Difference between revisions of "Vocabulary Learning and Instruction in the Pre-K Classroom"

(Overview and Purpose)
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[[Michelle DeLace]]
[[Michelle DeLace]]
== '''Overview and Purpose''' ==
== '''Overview and Purpose''' ==

Revision as of 14:48, 10 November 2019

Return to: ETAP 623 Fall 2019 (Zhang) | Michelle DeLace


Overview and Purpose

overview of how this course works. The importance of the topic may be demonstrated through problem scenarios, storytelling, case analysis, statistics, etc.

This is a step-by-step tutorial on how to assess and monitor vocabulary instruction and progression throughout a New York State based pre-k classroom.

Teachers are given specific unit topics and standards to teach their students in Pre-K. Within these units are an extensive amount of vocabulary words that must be introduced and explained to the students. This course will analyze the standards and expectations that the state holds on teachers and students as well as effective strategies and resources to use in order to successfully teach vocabulary within a Pre-K classroom.

Needs Assessment

Instructional Problems: The environment within a Pre-K classroom includes an abundance of literacy which not only flows through the air, but can be found on all walls, doors, and windows. This literate filled classroom is the center, and beginning, of authentic learning found in school. Vocabulary development has a strong influence on literacy skills found within students’, seen within the later grades, as well as academic success, seen across academic disciplines. Mayer (2007) suggests that “if building a vocabulary is a prerequisite for learning to read, it is useful to ask where children’s vocabularies come from and how best to foster this vocabulary growth” (p. 63).

Teaching vocabulary is supposed to be less "drill" and more learning through reading and exploring environments. In the younger grades specifically, it is important to introduce many vocabulary words, but teachers are left wondering how to do so when provided with minimal resources. The intent of this course is to help teachers, specifically special educators or pre-k teachers, learn strategies in teaching vocabulary to their students. Vocabulary instruction cannot rely solely on children's books recommended by the curriculum. Teachers will have to introduce and engage students in vocabulary learning using different approaches. The intent of this course is to help assist teachers in teaching specific vocabulary words to their students. The benefits of teaching vocabulary as well as language development benefits will also be reviewed.

Gathering Information & Results: In order to better understand the need for this course, I assessed the curriculums recommendations for books regarding specific themes. For this specific example, I used the Transportation theme (i.e., one out of the nine units provided in the pre-k curriculum) in order to demonstrate that vocabulary instruction cannot be relied on with read alouds. Four foundational texts were examined and analyzed in order to see how much vocabulary is being portrayed in children's books. As stated earlier, this course is using the unit "Transportation" as an example. Within this unit, 74 vocabulary words are included in the curriculum. The following results show how many vocabulary words are within the following foundational texts for this unit:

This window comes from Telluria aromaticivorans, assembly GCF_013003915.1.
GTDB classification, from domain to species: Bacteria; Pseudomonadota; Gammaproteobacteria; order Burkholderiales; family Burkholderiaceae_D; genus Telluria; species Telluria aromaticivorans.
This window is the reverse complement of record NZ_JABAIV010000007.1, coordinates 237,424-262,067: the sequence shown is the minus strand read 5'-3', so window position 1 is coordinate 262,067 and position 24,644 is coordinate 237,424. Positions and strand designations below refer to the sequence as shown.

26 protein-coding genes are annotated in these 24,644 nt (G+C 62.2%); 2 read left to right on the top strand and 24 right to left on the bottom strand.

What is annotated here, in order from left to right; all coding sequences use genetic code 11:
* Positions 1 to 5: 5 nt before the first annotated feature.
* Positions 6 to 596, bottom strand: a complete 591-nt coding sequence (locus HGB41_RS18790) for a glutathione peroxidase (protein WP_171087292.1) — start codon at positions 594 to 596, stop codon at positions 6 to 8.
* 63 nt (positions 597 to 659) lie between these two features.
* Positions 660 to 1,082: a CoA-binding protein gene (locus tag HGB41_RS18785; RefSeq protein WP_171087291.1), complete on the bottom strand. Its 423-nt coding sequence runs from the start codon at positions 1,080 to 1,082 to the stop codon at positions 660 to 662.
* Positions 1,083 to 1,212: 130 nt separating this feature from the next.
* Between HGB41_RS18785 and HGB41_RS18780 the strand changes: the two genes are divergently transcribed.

Book 1: Go! Go! Go! Stop! by Charise Mericle Harper = 3 vocabulary words found within the text + 8 vocabulary words found within illustrations

Book 2: The Bus For Us by Suzanne Bloom = 5 vocabulary words found within the text + 3 vocabulary words found within illustrations

Book 3: Whose Vehicle is This? by Sharon Katz Cooper = 19 vocabulary words found within the text + 1 vocabulary word found within illustrations

Book 4: What Do Wheels Do All Day? by April Jones Prince = 1 vocabulary word found within the text + 15 vocabulary words found within illustration

By analyzing children's books individually, it can be shown that all vocabulary words within the unit are not being covered solely through books. Other strategies and techniques will need to be used in order for vocabulary exposure and instruction.

Performance Objectives

Participants will be able to:

  • Identify the curriculum standards of vocabulary related to Pre-K by matching them to classroom based activities.
  • Structure activities and chunk these tasks to guide student learning regarding vocabulary development with the assistance of a rubric.
  • Reflect on and compare the strategies used for vocabulary development as well as the impact it takes on student learning.

Course Units

This mini-course includes the following units. Click the title of a unit to go to its page.

Unit 1: Choosing, Dissecting and Assessing Vocabulary for your Pre-K Unit

Participants will choose a unit from the Pre-K curriculum and will be shown a way to assess their learners. Participants will identify standard based objectives for Pre-K vocabulary instruction.

Unit 2: Creating Effective Learning Environments for Vocabulary Instruction in Pre-K

Participants will learn about effective strategies to teach vocabulary and will create lessons based upon the unit they chose. Participants will execute lessons within the classroom.

Unit 3: Reflecting Upon Vocabulary Instruction in the Pre-K Classroom

Participants will perform a post-assessment with their learners and will analyze the results. Participants will reflect on their teaching as well as the students performance.

Extended Resources